The first ever match at the Les Cortes was therefore played by Saints against the Catalans, but Saints lost 2-1 on the 20th May 1922 and then 1-0 the following day, with both sides keeping more or less the same starting XI’s! Four days later, the official match to mark the opening of the ground was played between Saints and then English giants Notts County, and with the backing of the home support who rallied behind the Paisley men as they stayed on the field at half time to stay acclimatised in the roasting Catalan sun, Walker scored twice to clinch a fine 2-1 win for Saints and lift the Barcelona Cup.
Walker scored another seven goals as Saints toured the rest of Spain over the next few weeks, adding another nine goals in total to the fifty-six he had scored in the Scottish domestic season. It is accurate to say the £1,100 spent by John Cochrane to take him to Paisley had been a gamble that paid off!
Walker started the next season in great form again by scoring in the first three matches, but he was unable to repeat the almost unbelievable story of the year before despite reaching a still very impressive twenty goals for the season, which of course was more than anybody had ever managed in a single season before he signed for Saints.
Perhaps the sale of Denis Lawson to Cardiff City in November 1922 was the reason for Walker’s drop in his own phenomenal standards as the service the winger provided was exceptional, but English heavyweights Nottingham Forest had seen enough of the centre forward to be convinced of his quality and paid Saints £2,225 in May 1923 to take Walker south, a club record fee for a player at the time.
Walker continued his scoring his exploits in England with Forest by scoring seventeen times in the league during his top flight debut season, however injuries were now beginning to make a lasting impact on a player undoubtedly singled out by the opposition during a time where ‘protection for players’ consisted of the referee giving a defender a harsh look after volleying a forward into the terracing.
The forward missed large chunks of the next few years with what appeared to be a chronic knee issue and managed only sixteen more goals in the following three seasons interrupted almost continuously by injury. In fact, Walker played only eleven matches in his last two seasons in England but scored eight times making his still impressive thirty-three goals in eighty-eight games for Forest not truly reflect his goal-scoring powers.
By 1927 Walker was back playing for Bo’ness who had been promoted to the top division in Scotland, but he was effectively finished by this point and managed only four more career appearances before retiring at the age of just twenty-eight in April of the following year. Walker had scored 142 goals in 238 career appearances.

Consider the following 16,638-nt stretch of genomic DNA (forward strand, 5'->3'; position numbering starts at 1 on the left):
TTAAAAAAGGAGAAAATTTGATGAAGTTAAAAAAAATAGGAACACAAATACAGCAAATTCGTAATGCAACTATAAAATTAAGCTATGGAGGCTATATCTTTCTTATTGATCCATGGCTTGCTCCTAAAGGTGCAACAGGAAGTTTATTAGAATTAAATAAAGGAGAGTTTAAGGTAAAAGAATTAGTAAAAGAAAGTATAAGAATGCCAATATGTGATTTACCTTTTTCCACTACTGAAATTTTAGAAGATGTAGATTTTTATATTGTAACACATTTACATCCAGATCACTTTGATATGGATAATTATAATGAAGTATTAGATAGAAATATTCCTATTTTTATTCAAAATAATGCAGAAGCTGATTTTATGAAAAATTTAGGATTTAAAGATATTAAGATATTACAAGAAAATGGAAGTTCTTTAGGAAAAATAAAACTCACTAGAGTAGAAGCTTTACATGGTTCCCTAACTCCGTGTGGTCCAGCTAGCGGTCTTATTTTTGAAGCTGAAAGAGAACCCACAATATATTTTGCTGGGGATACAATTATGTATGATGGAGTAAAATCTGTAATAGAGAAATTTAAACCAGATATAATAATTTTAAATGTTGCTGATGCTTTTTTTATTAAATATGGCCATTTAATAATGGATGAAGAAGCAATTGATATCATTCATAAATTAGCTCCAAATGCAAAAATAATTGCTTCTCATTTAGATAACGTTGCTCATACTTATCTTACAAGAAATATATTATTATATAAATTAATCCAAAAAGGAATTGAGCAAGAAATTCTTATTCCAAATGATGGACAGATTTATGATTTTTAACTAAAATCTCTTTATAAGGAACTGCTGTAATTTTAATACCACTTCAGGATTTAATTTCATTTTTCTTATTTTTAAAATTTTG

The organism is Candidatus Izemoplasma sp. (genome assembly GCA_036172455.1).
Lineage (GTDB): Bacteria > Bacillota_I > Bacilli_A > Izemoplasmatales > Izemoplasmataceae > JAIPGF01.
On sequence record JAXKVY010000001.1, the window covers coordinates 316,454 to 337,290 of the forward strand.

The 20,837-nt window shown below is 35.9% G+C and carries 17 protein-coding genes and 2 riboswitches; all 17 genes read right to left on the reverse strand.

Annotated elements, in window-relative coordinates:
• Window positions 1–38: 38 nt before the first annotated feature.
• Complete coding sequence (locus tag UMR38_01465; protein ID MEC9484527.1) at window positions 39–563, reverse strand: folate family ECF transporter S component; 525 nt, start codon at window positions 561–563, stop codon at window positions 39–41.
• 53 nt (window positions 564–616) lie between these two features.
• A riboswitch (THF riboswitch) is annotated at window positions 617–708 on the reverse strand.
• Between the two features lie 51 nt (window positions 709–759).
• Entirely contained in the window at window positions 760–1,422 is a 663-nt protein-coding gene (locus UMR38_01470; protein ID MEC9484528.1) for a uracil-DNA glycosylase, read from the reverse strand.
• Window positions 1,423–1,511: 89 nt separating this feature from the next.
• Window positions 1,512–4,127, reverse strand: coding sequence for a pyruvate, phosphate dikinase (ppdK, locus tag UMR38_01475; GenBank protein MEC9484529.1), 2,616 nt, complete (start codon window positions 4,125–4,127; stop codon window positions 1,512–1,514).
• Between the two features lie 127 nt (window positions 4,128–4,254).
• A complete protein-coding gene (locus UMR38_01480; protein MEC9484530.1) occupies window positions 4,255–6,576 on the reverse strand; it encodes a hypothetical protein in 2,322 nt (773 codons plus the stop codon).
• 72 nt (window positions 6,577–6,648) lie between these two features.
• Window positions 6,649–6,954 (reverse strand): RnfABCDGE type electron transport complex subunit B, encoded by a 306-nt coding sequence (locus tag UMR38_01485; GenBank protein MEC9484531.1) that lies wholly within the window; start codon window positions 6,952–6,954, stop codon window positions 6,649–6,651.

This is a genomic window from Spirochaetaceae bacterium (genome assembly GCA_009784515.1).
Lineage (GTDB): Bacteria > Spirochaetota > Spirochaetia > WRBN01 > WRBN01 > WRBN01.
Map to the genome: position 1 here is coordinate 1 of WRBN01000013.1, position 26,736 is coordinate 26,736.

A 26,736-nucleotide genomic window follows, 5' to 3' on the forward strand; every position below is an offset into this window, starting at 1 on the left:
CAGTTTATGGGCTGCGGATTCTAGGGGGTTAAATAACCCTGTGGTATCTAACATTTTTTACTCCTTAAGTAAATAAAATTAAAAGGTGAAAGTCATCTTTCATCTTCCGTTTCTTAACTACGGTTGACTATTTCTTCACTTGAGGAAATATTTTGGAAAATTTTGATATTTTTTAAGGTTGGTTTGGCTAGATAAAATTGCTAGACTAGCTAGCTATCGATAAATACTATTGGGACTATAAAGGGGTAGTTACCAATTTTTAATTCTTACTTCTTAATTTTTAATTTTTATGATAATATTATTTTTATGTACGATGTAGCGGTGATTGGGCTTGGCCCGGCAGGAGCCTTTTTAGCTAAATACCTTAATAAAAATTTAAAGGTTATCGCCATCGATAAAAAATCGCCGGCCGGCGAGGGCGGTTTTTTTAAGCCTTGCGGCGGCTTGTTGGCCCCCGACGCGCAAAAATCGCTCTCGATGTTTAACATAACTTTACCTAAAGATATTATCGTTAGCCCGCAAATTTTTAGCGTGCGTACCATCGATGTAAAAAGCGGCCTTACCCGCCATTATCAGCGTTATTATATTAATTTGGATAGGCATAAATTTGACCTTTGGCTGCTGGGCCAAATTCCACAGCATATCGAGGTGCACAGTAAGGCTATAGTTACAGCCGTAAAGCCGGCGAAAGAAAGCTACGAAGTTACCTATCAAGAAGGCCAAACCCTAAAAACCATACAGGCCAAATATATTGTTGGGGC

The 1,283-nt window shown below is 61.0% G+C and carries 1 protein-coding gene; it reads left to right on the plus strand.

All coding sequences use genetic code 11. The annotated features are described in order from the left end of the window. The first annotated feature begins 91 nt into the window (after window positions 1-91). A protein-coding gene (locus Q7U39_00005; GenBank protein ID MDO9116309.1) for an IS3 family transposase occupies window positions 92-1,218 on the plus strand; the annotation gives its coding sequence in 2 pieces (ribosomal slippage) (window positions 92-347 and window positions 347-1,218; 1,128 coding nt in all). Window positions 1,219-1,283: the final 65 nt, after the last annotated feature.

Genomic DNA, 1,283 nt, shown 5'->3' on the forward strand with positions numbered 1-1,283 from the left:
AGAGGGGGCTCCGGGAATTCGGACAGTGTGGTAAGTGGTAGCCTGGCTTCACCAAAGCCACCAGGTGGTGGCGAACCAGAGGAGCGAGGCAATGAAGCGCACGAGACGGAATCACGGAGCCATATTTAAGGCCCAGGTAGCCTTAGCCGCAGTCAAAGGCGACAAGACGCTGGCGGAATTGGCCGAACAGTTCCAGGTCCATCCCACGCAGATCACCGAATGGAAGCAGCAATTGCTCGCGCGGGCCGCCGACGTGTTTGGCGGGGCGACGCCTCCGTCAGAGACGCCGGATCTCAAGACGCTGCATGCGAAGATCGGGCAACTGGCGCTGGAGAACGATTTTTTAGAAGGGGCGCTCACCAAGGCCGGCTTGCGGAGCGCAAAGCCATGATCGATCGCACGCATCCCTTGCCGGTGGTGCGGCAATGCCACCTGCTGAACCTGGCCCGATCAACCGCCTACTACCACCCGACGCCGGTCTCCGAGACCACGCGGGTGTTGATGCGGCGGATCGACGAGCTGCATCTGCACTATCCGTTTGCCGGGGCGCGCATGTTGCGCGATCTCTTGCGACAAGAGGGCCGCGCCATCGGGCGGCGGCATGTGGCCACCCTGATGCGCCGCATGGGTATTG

The town of Bo’ness brought other issues for Walker other than injury however, and he made the front page of the newspapers for committing adultery, a scandalous misdemeanour at the time which would have caused much anxiety during the trial for the former Saints man when it was admitted in court he had a child with a bar tender of a Bo’ness pub, and his marriage to Mabel Walker effectively annulled.
However, despite this Walker was considered a great family man by the people that mattered and had five children, with his only son almost making the grade at Aberdeen as a defender, although he did play amateur for Ferniegair Violet in the late 1930’s.
Despite this high-profile court case, in December 1931 the great centre forward was named president of his adopted club Bo’ness, before embarking on a brief coaching and management career in the Juniors at Vale of Clyde in the mid 1930’s. In 1939 although now forty years of age, Walker signed up to fight in WWII, however the old knee injury suffered during his playing days meant he failed the medical and he had to make do with life at home throughout this particular war, but courage was not something Walker lacked clearly.
In 1959 Gerry Baker beat Walker’s quickest ever games taken to reach twenty in a season for Saints and sadly a few years after this Duncan Walker passed away in 1963, but content in the knowledge his name is scattered all over the St Mirren record books and his legend surely guaranteed in Paisley, making his exclusion from the club hall of fame peculiar indeed.